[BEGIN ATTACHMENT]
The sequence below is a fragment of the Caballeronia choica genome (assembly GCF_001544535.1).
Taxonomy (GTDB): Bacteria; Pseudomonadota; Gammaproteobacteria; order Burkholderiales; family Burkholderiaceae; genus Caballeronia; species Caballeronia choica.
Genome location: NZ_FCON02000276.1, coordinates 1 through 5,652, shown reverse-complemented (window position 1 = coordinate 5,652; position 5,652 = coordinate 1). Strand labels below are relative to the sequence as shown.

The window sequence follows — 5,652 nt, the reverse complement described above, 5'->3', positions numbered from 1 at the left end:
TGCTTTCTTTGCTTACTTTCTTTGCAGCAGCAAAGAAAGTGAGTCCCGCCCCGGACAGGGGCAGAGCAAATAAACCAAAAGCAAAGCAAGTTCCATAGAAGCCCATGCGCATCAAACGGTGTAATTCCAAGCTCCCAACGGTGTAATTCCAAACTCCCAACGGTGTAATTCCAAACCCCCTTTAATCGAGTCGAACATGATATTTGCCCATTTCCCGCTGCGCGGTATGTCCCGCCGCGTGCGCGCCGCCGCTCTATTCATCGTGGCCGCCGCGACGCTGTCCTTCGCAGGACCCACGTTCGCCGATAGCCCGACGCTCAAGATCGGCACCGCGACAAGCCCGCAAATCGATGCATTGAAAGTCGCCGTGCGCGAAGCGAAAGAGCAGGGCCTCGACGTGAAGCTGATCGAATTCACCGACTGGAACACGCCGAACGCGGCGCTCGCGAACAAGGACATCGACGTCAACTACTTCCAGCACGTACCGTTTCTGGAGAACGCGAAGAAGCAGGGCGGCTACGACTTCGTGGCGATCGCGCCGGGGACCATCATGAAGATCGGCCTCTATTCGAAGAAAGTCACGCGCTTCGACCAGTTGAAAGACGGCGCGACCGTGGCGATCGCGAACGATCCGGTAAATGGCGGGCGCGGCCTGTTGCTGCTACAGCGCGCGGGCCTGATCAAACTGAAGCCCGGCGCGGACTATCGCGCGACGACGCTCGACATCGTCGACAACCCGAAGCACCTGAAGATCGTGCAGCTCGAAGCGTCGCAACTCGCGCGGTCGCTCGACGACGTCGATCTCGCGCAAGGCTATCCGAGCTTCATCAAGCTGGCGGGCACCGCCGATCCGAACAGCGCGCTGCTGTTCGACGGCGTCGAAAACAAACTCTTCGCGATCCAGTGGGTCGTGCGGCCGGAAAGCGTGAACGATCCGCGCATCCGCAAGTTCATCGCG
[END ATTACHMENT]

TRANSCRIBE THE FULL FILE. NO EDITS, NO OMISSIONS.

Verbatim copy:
The sequence below is a fragment of the Caballeronia choica genome (assembly GCF_001544535.1).
Taxonomy (GTDB): Bacteria; Pseudomonadota; Gammaproteobacteria; order Burkholderiales; family Burkholderiaceae; genus Caballeronia; species Caballeronia choica.
Genome location: NZ_FCON02000276.1, coordinates 1 through 5,652, shown reverse-complemented (window position 1 = coordinate 5,652; position 5,652 = coordinate 1). Strand labels below are relative to the sequence as shown.

The window sequence follows — 5,652 nt, the reverse complement described above, 5'->3', positions numbered from 1 at the left end:
TGCTTTCTTTGCTTACTTTCTTTGCAGCAGCAAAGAAAGTGAGTCCCGCCCCGGACAGGGGCAGAGCAAATAAACCAAAAGCAAAGCAAGTTCCATAGAAGCCCATGCGCATCAAACGGTGTAATTCCAAGCTCCCAACGGTGTAATTCCAAACTCCCAACGGTGTAATTCCAAACCCCCTTTAATCGAGTCGAACATGATATTTGCCCATTTCCCGCTGCGCGGTATGTCCCGCCGCGTGCGCGCCGCCGCTCTATTCATCGTGGCCGCCGCGACGCTGTCCTTCGCAGGACCCACGTTCGCCGATAGCCCGACGCTCAAGATCGGCACCGCGACAAGCCCGCAAATCGATGCATTGAAAGTCGCCGTGCGCGAAGCGAAAGAGCAGGGCCTCGACGTGAAGCTGATCGAATTCACCGACTGGAACACGCCGAACGCGGCGCTCGCGAACAAGGACATCGACGTCAACTACTTCCAGCACGTACCGTTTCTGGAGAACGCGAAGAAGCAGGGCGGCTACGACTTCGTGGCGATCGCGCCGGGGACCATCATGAAGATCGGCCTCTATTCGAAGAAAGTCACGCGCTTCGACCAGTTGAAAGACGGCGCGACCGTGGCGATCGCGAACGATCCGGTAAATGGCGGGCGCGGCCTGTTGCTGCTACAGCGCGCGGGCCTGATCAAACTGAAGCCCGGCGCGGACTATCGCGCGACGACGCTCGACATCGTCGACAACCCGAAGCACCTGAAGATCGTGCAGCTCGAAGCGTCGCAACTCGCGCGGTCGCTCGACGACGTCGATCTCGCGCAAGGCTATCCGAGCTTCATCAAGCTGGCGGGCACCGCCGATCCGAACAGCGCGCTGCTGTTCGACGGCGTCGAAAACAAACTCTTCGCGATCCAGTGGGTCGTGCGGCCGGAAAGCGTGAACGATCCGCGCATCCGCAAGTTCATCGCG